Postby tony_m » Thu Oct 17, 2013 9:27 pm

Monkey wrote:This is awesome! I was wondering if anyone had done something similar.
I love the McIntosh system (as far as a stock system goes) but the volume is too quiet. I sometimes turn it up to vol 30-32 with the windows open (but maybe I'm deaf from too many years of DJing?!)
Can this be used to increase the speaker volume too, or is the amp a single channel (sub) only?


Depends on the input... If I remember correctly CD is fine under 30, AUX/iPhone etc is about 27-34ish, depending on the mp3 volume level. This particular mod will only increase the power going to the Sub, the rest of the speakers remain the same. There might be a way to increase the other speaker's power, but I'd guess that it'd damage the smaller speakers!
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Re: [How-To] McIntosh EF-1208I Sub Gain Mod

Postby Monkey » Thu Oct 17, 2013 10:16 pm

Cheers for your reply. Any idea whether you can piggyback another small amp to add some power to the speakers?
Or is there another decently-priced (ie. around $200) amp which is a direct replacement for the McIntosh amp without having to rewire everything? (I know this has probably been answered in another thread, but couldn't find it).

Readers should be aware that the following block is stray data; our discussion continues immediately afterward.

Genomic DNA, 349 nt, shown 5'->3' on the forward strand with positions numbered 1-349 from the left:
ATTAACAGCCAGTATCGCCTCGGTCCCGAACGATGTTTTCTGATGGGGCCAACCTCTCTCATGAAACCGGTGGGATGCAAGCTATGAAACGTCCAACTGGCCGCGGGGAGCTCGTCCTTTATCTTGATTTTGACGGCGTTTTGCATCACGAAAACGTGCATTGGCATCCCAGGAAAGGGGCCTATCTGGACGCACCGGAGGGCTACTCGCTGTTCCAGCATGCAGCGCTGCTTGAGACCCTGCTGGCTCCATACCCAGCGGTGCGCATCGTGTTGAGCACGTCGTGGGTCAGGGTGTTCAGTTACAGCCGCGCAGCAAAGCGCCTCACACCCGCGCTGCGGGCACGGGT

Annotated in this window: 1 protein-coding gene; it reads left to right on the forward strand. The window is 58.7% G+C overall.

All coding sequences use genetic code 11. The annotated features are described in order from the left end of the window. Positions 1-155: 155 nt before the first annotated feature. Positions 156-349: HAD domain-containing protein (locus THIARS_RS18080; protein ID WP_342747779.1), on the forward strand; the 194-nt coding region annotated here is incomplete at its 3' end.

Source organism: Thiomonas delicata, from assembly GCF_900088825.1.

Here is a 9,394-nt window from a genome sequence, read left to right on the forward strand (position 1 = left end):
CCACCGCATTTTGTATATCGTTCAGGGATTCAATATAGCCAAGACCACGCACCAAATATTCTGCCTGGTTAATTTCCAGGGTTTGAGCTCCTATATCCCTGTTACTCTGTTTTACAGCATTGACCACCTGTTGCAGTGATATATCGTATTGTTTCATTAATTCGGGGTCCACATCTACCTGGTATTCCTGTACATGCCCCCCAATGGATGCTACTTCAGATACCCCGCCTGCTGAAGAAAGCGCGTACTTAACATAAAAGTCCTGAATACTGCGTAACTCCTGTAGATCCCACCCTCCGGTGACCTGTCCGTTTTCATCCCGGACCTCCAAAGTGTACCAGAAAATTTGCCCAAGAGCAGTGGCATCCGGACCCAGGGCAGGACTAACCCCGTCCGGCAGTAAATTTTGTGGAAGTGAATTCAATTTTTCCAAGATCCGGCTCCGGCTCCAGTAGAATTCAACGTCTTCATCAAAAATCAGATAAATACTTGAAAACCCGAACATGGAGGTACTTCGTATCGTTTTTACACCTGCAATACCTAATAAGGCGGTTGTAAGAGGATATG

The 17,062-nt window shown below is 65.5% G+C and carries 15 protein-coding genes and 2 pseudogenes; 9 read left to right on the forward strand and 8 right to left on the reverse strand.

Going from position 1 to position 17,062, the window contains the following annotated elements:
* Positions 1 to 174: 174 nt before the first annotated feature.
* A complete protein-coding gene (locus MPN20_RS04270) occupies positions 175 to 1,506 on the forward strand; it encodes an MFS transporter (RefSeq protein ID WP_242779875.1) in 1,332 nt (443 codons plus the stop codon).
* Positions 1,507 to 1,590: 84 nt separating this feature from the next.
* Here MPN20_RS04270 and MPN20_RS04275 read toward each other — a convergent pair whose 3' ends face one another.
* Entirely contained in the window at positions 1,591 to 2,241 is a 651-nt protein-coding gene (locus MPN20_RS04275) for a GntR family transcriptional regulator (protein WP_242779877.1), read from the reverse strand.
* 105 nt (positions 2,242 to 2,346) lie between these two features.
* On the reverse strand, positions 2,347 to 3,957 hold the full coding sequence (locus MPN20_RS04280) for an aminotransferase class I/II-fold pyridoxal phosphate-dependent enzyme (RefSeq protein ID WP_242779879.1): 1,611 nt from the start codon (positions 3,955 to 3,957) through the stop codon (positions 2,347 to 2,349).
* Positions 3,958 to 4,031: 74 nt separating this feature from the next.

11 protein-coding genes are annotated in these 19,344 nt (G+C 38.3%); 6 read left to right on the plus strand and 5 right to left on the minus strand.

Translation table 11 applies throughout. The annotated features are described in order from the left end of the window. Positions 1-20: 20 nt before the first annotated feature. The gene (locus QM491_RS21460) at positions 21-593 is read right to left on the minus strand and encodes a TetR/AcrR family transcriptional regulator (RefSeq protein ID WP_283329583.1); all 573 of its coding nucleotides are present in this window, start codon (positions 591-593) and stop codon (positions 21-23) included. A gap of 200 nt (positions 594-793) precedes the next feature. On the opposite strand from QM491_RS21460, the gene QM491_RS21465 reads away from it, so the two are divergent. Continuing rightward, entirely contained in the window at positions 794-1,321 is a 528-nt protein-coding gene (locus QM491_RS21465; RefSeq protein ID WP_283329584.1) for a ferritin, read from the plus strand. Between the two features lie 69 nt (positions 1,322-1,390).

I'm also planning on upgrading the sub to the Polk DB/MM840.
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Re: [How-To] McIntosh EF-1208I Sub Gain Mod

Postby tony_m » Fri Oct 18, 2013 8:49 am

From what I've read, it's a bit of a nightmare. I think its hard to find an amp which takes balanced inputs, and our ones also have a strange number of channels due to the amount of speakers.

Definitely recommend the sub upgrade. I've done it (used a Kenwood 800F), and paired with this walkthrough, it goes hard. 100x better, without a doubt! Now I don't want to rip it all out and spend several thousand on a new system. I'm happy. I had to use a box, rather than keep stock location in parcel shelf, due to pretty bad vibrations.
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Re: [How-To] McIntosh EF-1208I Sub Gain Mod

Postby Robbks » Fri Oct 18, 2013 10:23 am

If you want a bunch of extra grunt, but keep teh whole thing simple here's my thoughts
Keep all the mac gear in place as it is.
then use the speaker outs into 1x 4ch amp (obviously one with speaker level inputs) for the 4 main channels.
And do the same with a mono amp (or bridged 2ch) for the sub.

The McIntosh amp is only a 5ch amp regardless of how many speakers Subaru sales brochure says it has.